Newspaper Page Text
VOLUME eVHL— NO. 42.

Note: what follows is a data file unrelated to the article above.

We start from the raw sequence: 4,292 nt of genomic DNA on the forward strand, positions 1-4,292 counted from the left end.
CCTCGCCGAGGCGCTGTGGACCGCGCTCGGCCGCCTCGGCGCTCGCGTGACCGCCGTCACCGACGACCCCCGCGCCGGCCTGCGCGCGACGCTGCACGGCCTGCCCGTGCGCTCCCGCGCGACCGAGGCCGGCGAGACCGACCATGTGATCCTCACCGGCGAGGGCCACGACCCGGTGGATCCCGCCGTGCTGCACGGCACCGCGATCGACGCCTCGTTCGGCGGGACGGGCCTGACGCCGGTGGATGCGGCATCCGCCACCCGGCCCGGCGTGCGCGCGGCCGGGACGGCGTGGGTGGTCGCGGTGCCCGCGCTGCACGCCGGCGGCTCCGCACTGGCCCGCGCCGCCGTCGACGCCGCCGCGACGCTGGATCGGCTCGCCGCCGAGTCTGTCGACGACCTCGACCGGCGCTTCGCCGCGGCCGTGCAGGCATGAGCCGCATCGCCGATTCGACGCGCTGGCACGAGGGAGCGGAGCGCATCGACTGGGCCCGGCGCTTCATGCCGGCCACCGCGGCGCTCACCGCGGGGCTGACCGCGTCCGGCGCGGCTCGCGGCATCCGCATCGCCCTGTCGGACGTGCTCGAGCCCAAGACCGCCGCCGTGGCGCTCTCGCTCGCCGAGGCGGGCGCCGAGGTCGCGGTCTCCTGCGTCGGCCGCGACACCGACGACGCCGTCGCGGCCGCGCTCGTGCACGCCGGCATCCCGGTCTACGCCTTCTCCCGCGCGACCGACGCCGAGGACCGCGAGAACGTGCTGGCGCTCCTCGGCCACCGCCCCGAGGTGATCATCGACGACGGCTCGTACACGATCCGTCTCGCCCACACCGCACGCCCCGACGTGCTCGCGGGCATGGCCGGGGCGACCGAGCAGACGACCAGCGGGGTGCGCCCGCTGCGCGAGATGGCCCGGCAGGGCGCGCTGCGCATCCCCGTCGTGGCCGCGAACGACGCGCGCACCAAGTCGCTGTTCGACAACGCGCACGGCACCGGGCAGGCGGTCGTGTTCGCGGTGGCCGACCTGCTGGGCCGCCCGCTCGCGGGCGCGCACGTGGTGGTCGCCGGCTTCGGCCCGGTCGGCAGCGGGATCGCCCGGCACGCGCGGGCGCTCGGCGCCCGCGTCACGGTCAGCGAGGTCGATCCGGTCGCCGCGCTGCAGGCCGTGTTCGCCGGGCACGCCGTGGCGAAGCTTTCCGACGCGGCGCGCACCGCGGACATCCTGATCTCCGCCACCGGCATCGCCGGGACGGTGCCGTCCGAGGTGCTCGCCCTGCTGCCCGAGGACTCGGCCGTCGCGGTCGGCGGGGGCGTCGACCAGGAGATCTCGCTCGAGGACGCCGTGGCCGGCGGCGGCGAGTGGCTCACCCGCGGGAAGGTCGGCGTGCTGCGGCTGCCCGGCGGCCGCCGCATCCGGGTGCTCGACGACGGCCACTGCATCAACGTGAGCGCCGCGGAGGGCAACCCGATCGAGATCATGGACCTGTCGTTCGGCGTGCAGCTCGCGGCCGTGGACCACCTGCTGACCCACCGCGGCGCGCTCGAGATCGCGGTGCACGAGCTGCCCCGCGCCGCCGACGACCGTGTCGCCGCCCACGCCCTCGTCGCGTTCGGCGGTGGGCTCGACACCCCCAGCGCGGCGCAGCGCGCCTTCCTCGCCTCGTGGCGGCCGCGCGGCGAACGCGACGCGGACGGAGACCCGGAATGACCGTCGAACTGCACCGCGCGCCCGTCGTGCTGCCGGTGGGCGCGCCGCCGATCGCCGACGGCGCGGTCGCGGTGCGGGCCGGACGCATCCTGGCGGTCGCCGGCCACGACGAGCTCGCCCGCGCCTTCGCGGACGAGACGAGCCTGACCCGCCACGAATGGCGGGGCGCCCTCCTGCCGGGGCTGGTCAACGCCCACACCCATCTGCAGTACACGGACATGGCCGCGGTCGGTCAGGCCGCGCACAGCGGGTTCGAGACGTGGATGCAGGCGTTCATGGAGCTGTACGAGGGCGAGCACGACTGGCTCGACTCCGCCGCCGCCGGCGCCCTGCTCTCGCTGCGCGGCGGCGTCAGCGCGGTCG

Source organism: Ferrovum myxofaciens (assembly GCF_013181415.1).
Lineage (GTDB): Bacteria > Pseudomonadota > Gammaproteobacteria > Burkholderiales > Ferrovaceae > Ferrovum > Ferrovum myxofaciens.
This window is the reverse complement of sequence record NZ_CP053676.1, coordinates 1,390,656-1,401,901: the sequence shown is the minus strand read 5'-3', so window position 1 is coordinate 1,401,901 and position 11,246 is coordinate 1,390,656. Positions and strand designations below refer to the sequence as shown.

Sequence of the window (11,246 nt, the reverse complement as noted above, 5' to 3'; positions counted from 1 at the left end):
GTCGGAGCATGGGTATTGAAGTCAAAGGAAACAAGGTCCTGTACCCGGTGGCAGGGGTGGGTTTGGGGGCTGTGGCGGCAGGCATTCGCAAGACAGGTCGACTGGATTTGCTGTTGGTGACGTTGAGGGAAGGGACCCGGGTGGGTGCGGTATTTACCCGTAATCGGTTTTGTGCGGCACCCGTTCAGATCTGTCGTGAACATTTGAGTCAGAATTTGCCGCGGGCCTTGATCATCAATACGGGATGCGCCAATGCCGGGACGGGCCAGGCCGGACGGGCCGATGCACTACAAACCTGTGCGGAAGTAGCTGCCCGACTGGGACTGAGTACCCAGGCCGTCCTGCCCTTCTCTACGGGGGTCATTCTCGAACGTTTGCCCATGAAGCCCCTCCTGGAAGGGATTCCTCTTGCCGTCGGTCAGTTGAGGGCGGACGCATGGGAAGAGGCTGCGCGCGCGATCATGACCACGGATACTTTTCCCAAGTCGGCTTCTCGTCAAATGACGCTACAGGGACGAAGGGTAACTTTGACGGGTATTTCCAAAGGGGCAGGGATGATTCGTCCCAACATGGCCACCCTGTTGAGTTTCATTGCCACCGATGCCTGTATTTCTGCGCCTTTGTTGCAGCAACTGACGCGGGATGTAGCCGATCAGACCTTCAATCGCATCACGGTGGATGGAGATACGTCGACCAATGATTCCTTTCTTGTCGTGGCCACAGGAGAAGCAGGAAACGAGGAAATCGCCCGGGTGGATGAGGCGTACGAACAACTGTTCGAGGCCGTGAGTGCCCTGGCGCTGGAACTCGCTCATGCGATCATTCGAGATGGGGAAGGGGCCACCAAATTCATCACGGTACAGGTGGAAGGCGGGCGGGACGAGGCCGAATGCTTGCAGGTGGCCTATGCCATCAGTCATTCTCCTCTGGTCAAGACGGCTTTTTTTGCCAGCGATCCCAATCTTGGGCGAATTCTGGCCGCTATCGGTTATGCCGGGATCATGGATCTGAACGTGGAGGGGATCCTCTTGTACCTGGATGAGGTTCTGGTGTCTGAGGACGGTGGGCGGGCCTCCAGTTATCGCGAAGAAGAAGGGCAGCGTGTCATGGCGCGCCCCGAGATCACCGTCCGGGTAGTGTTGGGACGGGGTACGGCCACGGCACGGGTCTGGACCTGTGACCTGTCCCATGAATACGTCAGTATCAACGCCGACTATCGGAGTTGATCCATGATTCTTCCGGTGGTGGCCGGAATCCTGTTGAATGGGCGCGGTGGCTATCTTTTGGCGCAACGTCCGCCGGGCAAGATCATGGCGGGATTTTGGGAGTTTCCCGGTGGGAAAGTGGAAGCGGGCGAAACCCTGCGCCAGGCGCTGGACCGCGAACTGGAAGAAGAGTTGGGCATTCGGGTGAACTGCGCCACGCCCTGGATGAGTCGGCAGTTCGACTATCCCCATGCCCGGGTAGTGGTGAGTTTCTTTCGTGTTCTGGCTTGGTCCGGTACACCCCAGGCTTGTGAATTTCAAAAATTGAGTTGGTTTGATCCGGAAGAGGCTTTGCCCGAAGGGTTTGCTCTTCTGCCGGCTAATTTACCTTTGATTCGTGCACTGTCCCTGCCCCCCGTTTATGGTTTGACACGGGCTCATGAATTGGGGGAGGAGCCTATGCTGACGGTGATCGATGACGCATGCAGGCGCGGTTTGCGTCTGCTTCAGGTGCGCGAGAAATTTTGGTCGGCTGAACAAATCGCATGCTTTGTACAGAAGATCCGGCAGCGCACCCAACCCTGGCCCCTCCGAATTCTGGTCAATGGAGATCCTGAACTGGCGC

MESERVE SHARES WORKS' WISH FOR SENATORIAL TOGA t;os Angeles Lawyer-Politician Enters Fight for Primary . Indorsement Candidacy Pleases Machine, but Spoils Contemplated Job to Disregard Law A. VAN SMITH The senatorial preference of the rank •Jid file of the republicans of California as expressed under the provisions of the direct primary law is to be put up squarely to the legislature that will elect frank Flint' ssuocessor. The first rvider.ce of a bona fide fijrht for Flint's seat was presented to San Francisco yesterday in the person of E. A. Mes erve, the Los Angeles lawyer-politician. who has volunteered to prevent John D. Works from winning the republican primary indorsement by default. As a candidate for the United States senate Meserve is the fly in more than one pot of political ointment. His can didacy means a fight for John D. Works, the Los Angeles jurist and mag azine writer, who -was indorsed by the Lincoln-Roosevelt league. That in it self xrill be provocative of no especial demonstrations of joy on the part of either Works or the managers of the Lincoln-Roosevelt league. Works sus pended active campaign work several \u25a0weeks ago. He found Hiram W. John eon's swing around the circle rather •trenuouE and Johnson's managers were \u25a0willing that Works should hold himself in reserve at Los Angeles. ~JACHIXE MEX PLEASED Some of the machine manipulators are no more pleased over the candidacy of Meserve than are the leaguers. Meserve Is not a militant anti-organization statesman. In fact, the relations be tween Meserve and the organization in southern California have been rather cordial than strained. Nevertheless his candidacy threatens to spoil a machine .lob to discredit and disregard the sen atorial provisions of the direct primary law. Machine men had hoped to pre vent a senatorial contest at the primary election. They believed that in the ab sence of an opponent for Works the vote polled by the league's candidate would -be so small that they could in duce a working majority of the legisla ture to ignore the senatorial provisions of the primary law and elect a United States senator to be selected by Herrin "at his leisure. Their first hopes were centered on Frank Flint himself. While Walter Parker and other ma chine dignitaries were hotfooting it to Washington to explain to Flint how easily the trick could be turned, and other senatorial possibilities were as suring the public that they were only joking. Meserve was sawing wood for Meserve. He discovered, in the usual manner, that there was an insistent and growing demand that he sacrifice his personal inclinations and devote him eelf to the cause of scientific govern ment as a candidate for the United States senate. The discovery completed, Meserve went about, the preparation of his petition for a place on the primary ballot, and while Parker was on his second pilgrimage to the Flint shrine Meserve became a full fledged and legally qualified candidate for the United States senate. The default fea ture was kicked out of the senatorial primary situation. BIESERVE RESPECTS PRIMARY \u25a0 Meserve says he has never enter tained any of the illusions about the \u25a0primary law that have been so popular with some organization- leaders. He has observed the workings of the direct primary system in other states. Those observations have convinced him that legislators keep their ears close to the ground and that they do not clamor for opportunities to throw down the popular will as expressed at the primary polls. He hopes to beat Works for the primary indorsement of his party, but he does- not expect to land the topa unless he .does win out at the primary polls; neither does he expect that Works will be rejected, by the legislature if the popular majority Is corralled by the Lincoln-Roosevelt candidate. * \ J : v ' "I- sun Jn this fight to win," said Meserve last night. "If I can get the primary majority 'in a sufficient num ber of district* I will win. I have no doubt about the ratification of the will of their constituents by the senators and assemblymen elected this fall. They will vote for the man chosen by the' people of their districts and the holdover senators will be no less mind ful of the wishes of the voters of their respective districts. I fully believe that if I can secure a popular majoritj' over my opponent in districts that elect Lincoln-Roosevelt league candidates to the legislature thoee men will con sider themselves bound by that vote and cast . their ballots for me Instead of for Judge Works. The same will be true" as regards either Judge Works or myself in districts that elect organ ization men to. the legislature. This is only a flying trip. I shall return to Los Angeles tomorrow to attend to some private business. When that Is out. of. the. way I Intend to make £ thorough canvass of the state. 1 shall go through northern California with ! an' automobile. 1 have things going in southern California and my \u25a0campaign will be vigorous.*' . EDITORIAL ..FLOP A. POSER The Lincoln -Roosevolt l^agus man agers are burning: red fire over the editorial flop of the Humboldt Times and Its owner, Ralph Bull, out of the Curry camp and into the Johnson Une6. Bull had been an avowed sup porter of Curry for :wonths. He made geveral trips, to the Curry headquar ters in Sin Krancisco and was in fre qtient communication ' with Curry and his campaign directors. On the eve of Johnson's visit to Eureka, Bull's news paper declared editorially for the JAn coln-Rob'seyelt league candidate." The Curry men do not pretend to be able:to -ixDlain Bull's gymnastics. They have received no word from Bull, for several days .nor have they seen his editorial espousal of- Johnson. The Johnson managers make no effort', to explain. They are something more than content with the fact. They have seen the editorial* and feel . so \u25a0 good 'about it that they have caused to -be printed several thousand copies for posting on bjll boards and for general distribu tion. •PINCHOT TO SPEAK Curry leaves today on a northern trip. a. portion of. which was especially planheQ' by Bull. That .'trip includes Marln, , Mendoclno, Sonoma' and >Hum boJdt . co.untles. The Johnson., people were in a congratulatory mood.yester day over another -bit of ; what .they esteem extraordinary' good 'fortune. Glfford Plnchot, ousted from the head of the forestry service Uy Secretary Miss E. Simpson, Who Will Be Bride At Church Wedding of the Interior Ballinger, will be the principal speaker at a league meeting to be held at the Central theater on Tuesday night, July 19. The machine men pretend to be not in the least perturbed by the advent of Pinchot. They say that Pinchot will tie John son and the league =up to a conser vation policy that is . unpopular in California. The leaguers are not pre pared to admit that conservation is un popular in California and they believe that the presence of Pinchot will be accepted by the people as conclusive evidence that Roosevelt Is in the ..fight for Johnson. - . " . Alden Anderson's publicity agent telegraphed fromVisalia last night that the machine candidate had visited Ex eter, Lindsey and Tulare, stamping out the last vestige of insurgency or Rooseveltism and assuring the voters that congress should never be per mitted to trifle with the tariff if he were elected governor. TOO ARDENT- WOOER- IS HALED INTO COURT Making Love to His Landlady Proved Disastrous Louis Liblrous, stalwart and ardent, was charged in Police Judgre Conlan's court yesterday with threatening to kill his landlady, Mrs. Adrlenne Ducu ing, 57 Shipley, street, a petite French woman. .. Mrs. Ducuing; testified that recently Libirous came into the kitchen and said to. her: VThe first day I saw you I fell in love with you and if you don't love me I will kill, you "and kill my ,self." She told him she was a mar ried woman and.he replied: "Well, haven't you ever seen. a man you would love better than your husband?" Julius lAebig, another lodger, sum moned a policeman, v;ho arrested.Libir ous. ; ,The case =was continued till to morrow. —' WOMAN DRINKER SAVED BY PROMISED HUSBAND Escapes Jail Sentence" by Her Fiance's Pleading' With Judge Mrs. 'Tessie , Gorman, said to be ; an habitual drunkard, appeared before Po lice Judge Shortall, yesterday for being drunk in a public place, and she aston ished the judge by saying t that she'in te'nded to. take the drink cure and • was to be married, her fiance being in court. Frank Fischer, a gas' lamp lighter, came forward. and told .the judge that Tessie had his promise to. marry her as soon as she got. her final decree of divorce on November '2. He said he had sent to Chicago for a famous drink cure..- ' ' ;:," .; . '/.. ' "the woman promised. to behave her self for Fischer's sake, and the case was dismissed. ' '..V ' . \u25a0 . J .. : ''» SUIT FOR BIGAMIST'S. PROPERTY DISMISSED The suit for the property 'left by Dr. W. S. Finlaw ' of Santa Rosa '. to , Mrs. Anne L. Finlaw, with whom he lived as man and. wife for 35 years, while he. had an undivorced wife.Mrs. Jane. Finlaw, and a grown daughter living in*, the east, whom he deserted, -after the civil war,, was dismissed, yesterday', in the United , States ".. circuit court. | The case v/as recently compromised.out of court In the east, the property, being divided between the lawful wife, daughter- and Anna L.. Finlaw'. ... .. , , '- . ' ' CLEANSES THE SYSTEM EFFECTUAL^; DISPELS COLDS; AND^HEADACHES DUE TO COMStIWmON: i BEST FOR MEH, WOMEN AND CHiIDREN-WUNG .^;^:ANDiOLI);': v ::S@ TO CH ITS BENEFICIAL EFFE(nS?AIWA^IBUY; THE GENUINE. M SIZE OHiY, REOUIARPWCE 50*AB0TTlJ fHE SAN FRANCISCO CALL CLUBMAN WILL BECOME BENEDICK Bishop William Ford Nichols to Conduct Ceremony at *J L • L* 14 IV w 9 Only a Few of the Intimate Friends Bidden to the The wedding of Miss Edith Simpson and \u25a0 Roy Pike, which will take place this evening in St. Luke's v Episcopal church, will be .on© of the most inter esting \u25a0_ of the weddings this season. Only the immediate; family, with a few of their nearest friends, have been in vited to witness . the ceremony. The bride is in mourning*' for her mother, Mrs. A. M. Simpson. Miss Simpson will be given in marriage by her father and willbe at tended to the altar by her two' closest friends, Mrs. George Cameron and Mrs. Lawrence Harris. The '• best man at the wedding will be Lawrence Harris. Bishop William Ford Nichols will' of ficiate. The couple have received many hand some wedding gifts, and particularly from the club- friends of the bride groom. Pike is a member of the Family club and of .the Holluschickie. HONEYMOONERS HIE TO V FIRST MEETING PLACE Railway President's Daughter Spurns European Trip NEW YORK, July 11.— Rather than a trip to Europe and a big wedding in the fall, Miss Margaret H. Brown, daughter of William. C. Brown, presi dent of the New; York Central railroad, chose a home wedding to.take place as early as her parents could arrange for it and a honeymoon in the Adirondacks, where two years ago she met George S. • Patterson, whose name she now bears. The young couple were married yes terday in the home of Mr. Brown here. . Only the bride's parents and Patter son's father, C. M. Patterson, banker and manufacturer of Charlotte, N. C; were present. . SLAYER IMPLICATES MURDEREDMAN'S WIFE Woman Planned Details of the -Crime, He Confesses ASHDOWNY Ark., July . 11— Oscar Pullen surrendered to the sheriff of Little Rover county last night and con fessed.to the murder of W.L.. Delaney, near Ashdown,. on June 13. He says he and Mrs. Delaney planned the mur der. The wife, Pullen says, placed a large box under the window, from which lie shot Delaney in the back as the latter lay asleep. Mrs. Delaney and Pullen were indicted last week. Mrs. Delaney is in custody. CHILD BADLY HURT ; IN FALL FROM TREE Injuries to Girl Will Probably Be Fatal [Special Dispatch lo The Call] GRASS VALLEY, July 11.— Josephine Scadden, aged 12. fell from an apple tree in the yard at St. Mary's acade my here yesterday and sustained prob ably fatal injuries. Her: right arm was broken , and she suffered internal in juries. The child's parents reside in Alameda. GIRL PLEADS NOT GUlLTY— Margaret Shep ard. formerly fcgMry. clerk at postofflce sta tion O, who wan arrested for stealing from postal fund*, pleaded not guilty yesterdar In the United States district. court. In ente"rinjc her plea she reeerred the ; prlrllege to change the plea to guilty. \u25a0 , , "3 i Examples} Out of [3oo Opportunities" /vVATW MEN AND YOUNG MEN can purchase faultlessly tailored suits #/P —style creations representing the world's greatest designers ofk men's clothes— suits, that a few days ago would 'have cost $25.00 and will cost that figure again if you wait too long—" The Opportunity \u25a0Is .x '\u25a0-.^^r-JL m ; 'Yi/UKy.DUY _ can be clothed irta suit that will please him and d*yf (\ £? please you— please him with its classy style and please you, because it is one of our $8.50 all-wool; hard wearing suits—^j the class of merchandise on which we- have built up our- reputation^ \u25a0 You \u25a0 must hot forget—^T he Opportunity Is NOW V' : V Second Floor LADY -can secure a stylish: man-tailored : suit,- built/, \u25a0 / >5T f* om exclusive materials-— a su it : -, that under; ordinary Jclrcunu \u25a0 \u25a0). IP : '-*-fy/ stances jrould have cost her [$40 f but during I the progress of our Anmial Sale this is one out of; many of the marvelous: money-saying FOOTLIGHTS LURE GIRL FROM HOME Stage-struck Beauty Missing; Parents Ask Police to Lo» cate Her Four Disappearances ! Cause Anxious Relatives to Start * Searches .Louise Scheffler, a 17 \u25a0 year_ old school girl, who has aspirations to become an actress, was - reported as missing last night from her; home at 1032 A Pierce street; by, J. Scheffier, her father. From the meager story told. the detectives by the much worried father, who appar ently wished to": recover his' daughter, but did not care to impart too much of the girl's recent actions, Louise has been "stage struck" for some months past, ; and has made frequent applica tions at local theaters for a position.. being successful ; in her search for. a: place behind the San Francisco footlights, Miss Scheffler decided to seek new., fields, and, quietly packing her trunk, left for parts "unknown. f . According to her father,' Miss Schef fler is: a striking brunette, and "will easily pass for 22 or 23. When last seen she wore a, blue traveling suit and was^ well supplied: with money. Her parents heard that she had gone to the v Grand -, hotel at Mill Valley, but Inquiry by Detective Thomas Furman at the/hostelry brought out the fact that the girl had not been there. Her parents' fear .that she has le"ft for scme:point in the^cast. - • Tacoma Wife Seeks Husband V Mrs. Henry T.'Bona 0f,2426 Sixth ave nue,^ Tacomai- Wash., has -written to The Call to ask its assistance in .finding her husband, Henry TYBona, secretary and manager of the Eastern manufac turing company ; of Tacoma, who dis appeared from home, and .when' last heard of was on his way toward Cali fornial -; V Bona is described as 64 years of age, of ' medium heigh t and weight, bald on top of the head, white hair and mus tache, and blue eyes. He belongs to the Masonic and Pythian orders and wears a. fraternal charm on his watch chain. \u25a0 As he had been suffering- from busi ness worries and complained of severe headaches .before his disappearance, Bona, his wife fears, may be temporar 'Mothe'r. Jrears for Son Mrs. Ida: Foster. 1010 • Post street, asked the assistance of the police'yes terday to find ' her son, Bert ', O. Lech end, who came from Swansee, Ariz.', on July 3 and left her home last Fri day,, saying he was going: to call on friends at Twelfth and Howard streets. He has not been seen since. He is 23 years of age. :, Daughter -Is Missing . Chief ;Martln^; MartIn^ has received a letter from Mrs. Witzler, Basin,' Idaho, ask lns, for Information about her daugh ter, Mrs.' Clara 'Witzler Cook, who was last heard of In this city while house keeper in a; transient lodging house in 1902. She Is believed- tot be still In this city. -•-' . V .." LABORER UNEARTHS POTS OF COUNTERFEIT COINS Charles Post; a laborer, dug: vp \ two cans of .counterfeit coins yesterday afternoon" in ;T a vacant lot at Ninth and Mission streets.'' Post was working: in clearing the lot for; a. building. The coins were dated 1908.. There was $163 in all. The workmanship was poor and the coins made : of pure antimony and easily bent.; The coins were turned over ;. to; .Secret , Service Operative Stephen ConneH^of Seattle, who is at present in charge of the local office. CREDITORS SUE SIGN FlRM— Creditors of the Western electric sign company \u25a0 filed an inrol £ untary petition in bankruptcy against the firm j yesterday. . Among I the creditors are the ;Dun - new, Carrigan & Hayden company,-. who allege that, the electric sign company committed -an .act of bankruptcy,' May- 2i '\u25a0\u25a0 when '- it ; made a. -general assignment for the benefit of creditors. CRUSADE BEGINS ON FAKE CLUBS Gambling Resorts That Lure Young Men Must Go, Says : District Attorney \ Raid on OTarrell Street Place Only Beginning of Campaign of Eradication \u25a0 Assistant District Attorney Fred -I*. Berry -declared yesterday that The did not intend to rest until .all gambling clubs, which he describes as "springing up like mushrooms," - had been 'driven out of business. . Injunctions granted by the, superior court in behalf, eft cer tain clubs will be powerless against the district attorney's forces, as they are' issued only against the police. -•\u25a0• "These Injunctions have in any case been "obtained "on. false affidavits," Berry said. • ''Orders have., been granted to protect uncompleted buildings in China town oh the oaths of the owners ; that the pdlice were Interfering with their peaceful commercial pursuits." CROOKED GAMES, YOUTHS The cases of the 71' men caught last Saturday night In : the raid on Patsy- Wolfe's "Won ; club," 1735 O'Farrell street, will come; up before Police Judge Conlan today, when: Berry will ask the court to "make an example of the five. "house men."; If caught. in a second offense,' Berry says he will urge the extreme penalty of six months in jail against the. gamblers. 'The crookedness/of • the games and the youth «f their victims are the main reasons why District Attorney Fickert tias -set his assistant to the task of ridding; the. '.city; of its fake clubs. Mechanics who. can not afford 'to lose and clerks likely to be tempted into dishonesty '.\ through losses form the larger proportion of those caught Sat urday night. In 1 any: case, they were young merC many under, age. The games along FJllmore street haveeveu had out cappers to lure on boys coming out of the nlckelodeonr. "Craps" is the popular game. CAUGHT RED HANDED Berry intends to follow in' subse quent raids the \u25a0 method used at his last gathering . In. ; Police in plain clothes," personally unknown to 'the gamblers, were placed in the corners' of the room '? and at each side 'of the dealer. At the signal, the crowd was held for the patrol wagon. --.Dice, the marked cloths used in craps and over $900 in cash are among the exhibits. Wolfe put' up $3,450. for the bail: of his victims, whose cases were called in the- police court yesterday and con tinued until today. ANOTHER TEST SUIT FOR STOCKTON TUNNEL Louis Gassiner Says' His Land Will Be Damaged Another suit to test the validity of the action. of the board of supervisors in initiating the* project for cutting a tunnel under Stockton street was begun in". the. ..superior court yesterday. The plaintiff, is Louis Gassner, who owns realty "in Stockton " street? near Sutter. Gassiter's attorney Is Olin Ij.r Berry, who; also, prepared the complaint in the first" suit Instituted. ; ; .Gassner; alleges .that the property owners. ln the, assessment district will be damaged in the sum! of $100,000 if the tunnel is constructed- according to the assessment plan. The charter does not permit" of the 'construction of a tunnel in a street already improved ana accepted, says the plaintiff. He also claims that the supervisors have abused their- discretion in authorizing •' the work. - - . An injunction preventing the city from "going forward with the tunnel is requested. Gassner complains that in! the present . \u25a0 circumstances there is a:cloud on his property. f Down the marble stairs to Campi's restaurant, next to Call bids. Best Ital ian>dinner with wine, 80c. Music even'g. TUESDAY, JULY 12, 1910. ---"* •' -\u25a0'-\u25a0\u25a0\u25a0 - '_ «.->fWV-Jxru-ii- -.M_"i.r<|-ir-iii'».i"""'<-ii-i-i-ii- H A Tremendous; Shoe Sale || I ROSENTHAL'S I H Sleeping Price Reductions m Wl : '- : \u25a0'' Every pair of Summer- and Outing Shoes and many hi H other styles for all uses are included under the greatest |;|| p| price cuts ever applied to choice footwear. You can not as M afford; to miss this great .chance: -SEIZE IT NOW. || H Ladies' Shoes Reduced M m//^^>L button shoes — aii d»o oc || HH sizes. Regular $5.00 $ O»OO pA a — -J\®!!L»\ Russia calf, two and three * |Hj IH eyelets, welt soles. _ §3.85 Ifl H o^K OXFORDS, PU3TPS and jp*J |^ RIBBON TIES — Broken gl?]g 1 ?] m t.hw T«,n B ns lines, black or tan. Beg- * <r "[ - , M m Oxfords, Blucher Ox- xow Talue>t |?4 fords and Buckle * _, T^ 71 n j jT Erl &g Fumps. tf*O OC Juvenile Shoes Reduced gj H Regular $4.ooV'"*'*' ; TAX RUSSIA CALF BUTTON |f| \u25a0 OR 'LACE SHOES— Welts, for chil- fZM BHn| * • £^y^_ - 1 * - _.-. o TO S 35il W 1U73 -** »™ i^ j^t^S^^y 4>1.7U «pl.«/U tpZ.Zb |ii @P :> . *;\u25a0;.'/ /.*^L-_^ CHERS— Goodyear" welt extension P| H Men's Shoes Reduced || HI HANAVS THREE EYE- • ow j|!| calf » new "Auto" la3t.CX fiC sifi m Tbo Famous "Selz''^^^^ Regular 87.00 «?***<•>»* tej W Sm^l'nd^SSS; *°^ BROKEN LOTS OF $3^o gj 9 foTSen tO CC SHOES-Hlgh or low cut*°W.. M 1 Regular $5.0«5^.05 tmtton or lace, big va.JJ 95 || ! SOLE ..AGENTS FOR HANAN'S SHOES. J W, H THE BEST ON EARTH. M Em San Francisco , Oakland 1 fj I 151-163 Post St. and 46M7f121liSt/^WcH^: | H Mall order* receive oar prompt and careful attention. Money refunded |£j B • ' it purchases are naaatlafaetorr s?i* g^ OPEN SATURDAY RVE.MAT.S gfi Splendid Bargains in Used Grand and Player Pianos Grand and Player Pianos that have been taken in exchange are 'the leading feature of our bargain list this week. Some of the most - notable pianos in existence are offered at prices more than moderate and on terms unusually small. Look over the list and come in.. It , will pay you. ' IfnaK f i*an#l Smallest size, in beautiful Mahogany, little iVDaDc VSiauU used and a great bargain.- - \u25a0Weber' Grand : JJSSfflS" ex " llent condition - Ttrir I OF! Ir* \u25a0 1 Used slightly by teacher. Ex- lVerS & lOnd UranU cha °ged f ° r Mason & Hamlin ..,-". Grand. Low priced, easy terms. .< If «*m1«««11 C* w,*%w% J Beautiful Oak case, almost as good as JMmball brand new; a good bargain. Uivilmon rw»n«l Smallest size; splendid tone and con- nardman Urana dnion. Mahogany case. » j • r* j Used professionally 1 for short time only. LUClWlfif uraild Good as new - Rich -Mahogany case. Very O - moderate price. Two splendid uprights, almost new, exchanged 'for UlClllWaJr Mason & Hamlin Grands. • \u25a0 Kn o\\ o Several uprights in large sizes, slightly used, bar- s 11 dU C gain prices. p '•". • •* * The best of medium priced player- tlTierSOn AllHelUS P ian ° s - Ver y reasonably priced. O Small terms. • Hardman Autotone S§§|^^pl^» in Milton Player One of the finest barsains in :the lof - • Harrington Autotone SsTb^i^ play " sth " "\ Besides the above we "have 'an elegant assortment of fine used - pianos that are offered at the lowest possible prices. Every one is a • really good value. VICTOR TALKING MACHINES -,; : WILEY B. ALLEN BUILDING /9THER STORES—Loa 135-J53 CUT OUT AND 3IAIL. Angeles, . Oakland, Saa rr ' Please mail me cata. • D.e K o/ S an f Jose, Sacr.. ggj- U-ed . mento, Phoenix, Reno, Z I I -LLj ' Xev^ Portland, Santa Slitter St >^ am « i Barbara. " • . * \u25a0 - * Addremn , — — -— — — DR. ONG TING SHEW J. CLKG.ZfIG A,. Chinese Famous Doctor 'r« >\u25a0\u25a0\u25a0\u25a0•- ' tt» / «s i^a Oriental Dispensary. SCPMC riL&fIUJCLV WsmsW Chinese Tea and Herb VJOC7/CCU J.AL£IIUSIU,y Sanitarium. Diseases bSK?©'?} cured exclusively by ?^.:~'. v r Chinese Wonderful *';"*.'; V^ft ft W.^>\. <^BB*«k*O Herbs; over 1,000 J^K^fi. « varieties used. i^^T/. W^^o\ y Chinese Drue Store, r, t*£l Jfi^l., "^fi®^ . Wholesale and Retail. If I'^l INn tl-13Brenham Place, betireen Wash- lt IV 'JBCm.-. I IIW lngton and Clay Street*, opposite Pncic 1 "^^ KHari - / MftrO Portsmouth ; Square Park. UUdlO V^NJHaS'VV/ i"UIC O^t off car at coraer Koarnr »ml 01^7 Ht. •"•"• \^^?i«\y " T;l«phone-^in. 650: Home C 5223. iJJito"; •\?Tf I^l'V office hours— lo to 12 •. m.; t to 3 7 t»n . AiVILA Ip. m.: Scmlay, 10 to 13 Vm. 7toD p. m ; - \u25a0 -\u25a0'•' \u25a0\u25a0\u25a0\u25a0'\u25a0\u25a0\u25a0\u25a0\u25a0\u25a0 ; LOW FARE^ When You Go East Br -%^i^: 0B J Choice ; of five; daily ;\u25a0 through ; *'\u25a0¥\u25a0> >V C^ ' § .--5^ ."_ X—%^- -'^^k -; I \u25a0you 1 without' change in Mirine- \u25a0 a. .^i-^ • Jk Low Rates WlsiMs T. K. STATELEB, , Gen. Asrt. '\u25a0 ', \u25a0TC]iDmMs»3 ' H^Si «S5 >larket St., San Francisco • SijSi^fl'TLii C.VIV. McCASKEY. Gen. Apt. «Jtegg«S3 -t* : h ;531 S.* Spring St., Lo» Angel e« , Vfl w rnT«v^^^ . --:. \u25a0". ..'\u25a0:;\u25a0.\u25a0.-\u25a0*\u25a0\u25a0-:<•\u25a0'\u25a0..•\u25a0• '-.!\u25a0\u25a0;.'...? .. .... \u25a0*' .- G. W. COLBY, General Agent. _ ;<- ... . , 655-MABKET ST. (Palace Hotel)